Effect Findings and Conclusions.
In all actions tried upon the facts without a jury or with an advisory jury, the court
find the facts specially and state separately its conclusions of law thereon and direct the entry
of the appropriate judgment; and in granting or refusing temporary injunctions the court
shall similarly set forth the findings of fact and conclusions of law which constitute the
grounds of its actions. Requests for findings are not necessary for purposes of review.
Findings of fact, including findings in juvenile matters, whether based on oral or
documentary evidence, shall not be set aside unless clearly erroneous, and due regard shall
be given to the opportunity of the trial court to judge the credibility of the witnesses. The
findings of a master or juvenile referee, to the extent that the court adopts them, shall be
considered as the findings of the court. It will be sufficient if the findings of fact and
conclusions of law are stated orally and recorded in open court following the close of the
evidence or appear in an opinion or memorandum of decision filed by the court. Findings
of fact and conclusions of law are unnecessary on decisions of motions under Rules 12 or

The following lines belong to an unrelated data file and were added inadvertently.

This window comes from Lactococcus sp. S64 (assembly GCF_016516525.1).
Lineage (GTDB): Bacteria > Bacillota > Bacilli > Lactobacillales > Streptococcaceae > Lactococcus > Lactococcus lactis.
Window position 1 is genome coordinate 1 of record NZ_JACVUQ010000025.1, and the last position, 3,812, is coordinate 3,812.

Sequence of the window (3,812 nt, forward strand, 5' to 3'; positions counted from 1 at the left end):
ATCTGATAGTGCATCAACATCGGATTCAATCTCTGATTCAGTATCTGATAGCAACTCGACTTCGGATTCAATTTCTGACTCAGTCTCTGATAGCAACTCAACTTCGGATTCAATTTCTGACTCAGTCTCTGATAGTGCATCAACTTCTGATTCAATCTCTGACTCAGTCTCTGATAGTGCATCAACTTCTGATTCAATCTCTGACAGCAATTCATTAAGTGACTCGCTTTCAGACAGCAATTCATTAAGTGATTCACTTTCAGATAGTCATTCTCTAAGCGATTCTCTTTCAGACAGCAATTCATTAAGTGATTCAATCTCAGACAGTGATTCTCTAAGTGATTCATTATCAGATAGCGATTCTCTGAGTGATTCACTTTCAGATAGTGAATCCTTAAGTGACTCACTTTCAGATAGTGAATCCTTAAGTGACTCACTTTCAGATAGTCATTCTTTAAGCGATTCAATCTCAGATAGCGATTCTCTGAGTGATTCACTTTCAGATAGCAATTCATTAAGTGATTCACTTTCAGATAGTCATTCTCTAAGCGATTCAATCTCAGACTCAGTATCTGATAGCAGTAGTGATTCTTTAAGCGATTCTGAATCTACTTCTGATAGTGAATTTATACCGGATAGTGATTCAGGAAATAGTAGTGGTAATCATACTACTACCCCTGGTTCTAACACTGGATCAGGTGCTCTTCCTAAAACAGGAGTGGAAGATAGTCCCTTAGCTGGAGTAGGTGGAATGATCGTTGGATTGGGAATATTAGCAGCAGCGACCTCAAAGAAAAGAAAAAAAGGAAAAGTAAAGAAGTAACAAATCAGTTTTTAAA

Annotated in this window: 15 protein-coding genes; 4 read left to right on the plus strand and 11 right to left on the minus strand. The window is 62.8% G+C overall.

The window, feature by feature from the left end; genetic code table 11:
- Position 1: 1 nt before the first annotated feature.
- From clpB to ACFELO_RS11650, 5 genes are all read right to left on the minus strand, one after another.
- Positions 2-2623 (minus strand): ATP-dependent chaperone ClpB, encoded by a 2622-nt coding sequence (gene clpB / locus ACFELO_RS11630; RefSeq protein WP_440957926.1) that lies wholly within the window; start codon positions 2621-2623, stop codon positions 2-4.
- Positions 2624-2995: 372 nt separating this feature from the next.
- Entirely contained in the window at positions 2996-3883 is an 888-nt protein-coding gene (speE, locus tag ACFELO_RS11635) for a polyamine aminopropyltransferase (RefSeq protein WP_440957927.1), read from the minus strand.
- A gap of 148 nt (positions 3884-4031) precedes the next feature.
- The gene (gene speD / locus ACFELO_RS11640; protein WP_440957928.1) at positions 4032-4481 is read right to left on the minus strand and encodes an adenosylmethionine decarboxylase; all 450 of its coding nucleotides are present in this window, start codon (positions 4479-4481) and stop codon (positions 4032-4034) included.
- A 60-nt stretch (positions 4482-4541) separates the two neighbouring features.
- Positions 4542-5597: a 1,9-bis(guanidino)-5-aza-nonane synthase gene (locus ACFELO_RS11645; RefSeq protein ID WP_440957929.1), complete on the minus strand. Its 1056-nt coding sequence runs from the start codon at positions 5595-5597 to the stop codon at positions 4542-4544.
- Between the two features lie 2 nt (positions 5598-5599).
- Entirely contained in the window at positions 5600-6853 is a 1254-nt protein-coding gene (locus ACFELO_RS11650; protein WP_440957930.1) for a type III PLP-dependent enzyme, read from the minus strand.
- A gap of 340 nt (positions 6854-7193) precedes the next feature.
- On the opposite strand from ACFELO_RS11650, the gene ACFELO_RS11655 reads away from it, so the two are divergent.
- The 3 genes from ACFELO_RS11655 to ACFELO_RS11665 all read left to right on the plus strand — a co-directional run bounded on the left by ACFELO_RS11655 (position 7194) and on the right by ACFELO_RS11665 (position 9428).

56 or any other motion except as provided in subdivision (c) of this rule.
(1) In General. In an action tried on the facts without a jury or with an advisory jury, the court must find the facts specially and state its conclusions of law separately. The findings and conclusions may be stated on the record after the close of the evidence or may appear in an opinion or a memorandum of decision filed by the court.
(2) For an Interlocutory Injunction. In granting or refusing an interlocutory injunction, the court must similarly state the findings and conclusions that support its action.
(3) For a Motion. The court is not required to state findings or conclusions when ruling on a motion under Rule 12 or 56 or, unless these rules provide otherwise, on any other motion.
(4) Effect of a Master's Findings. A master's findings, to the extent adopted by the court, must be considered the court's findings.
(5) Questioning the Evidentiary Support. A party may later question the sufficiency of the evidence supporting the findings, whether or not the party requested findings, objected to them, moved to amend them, or moved for partial findings.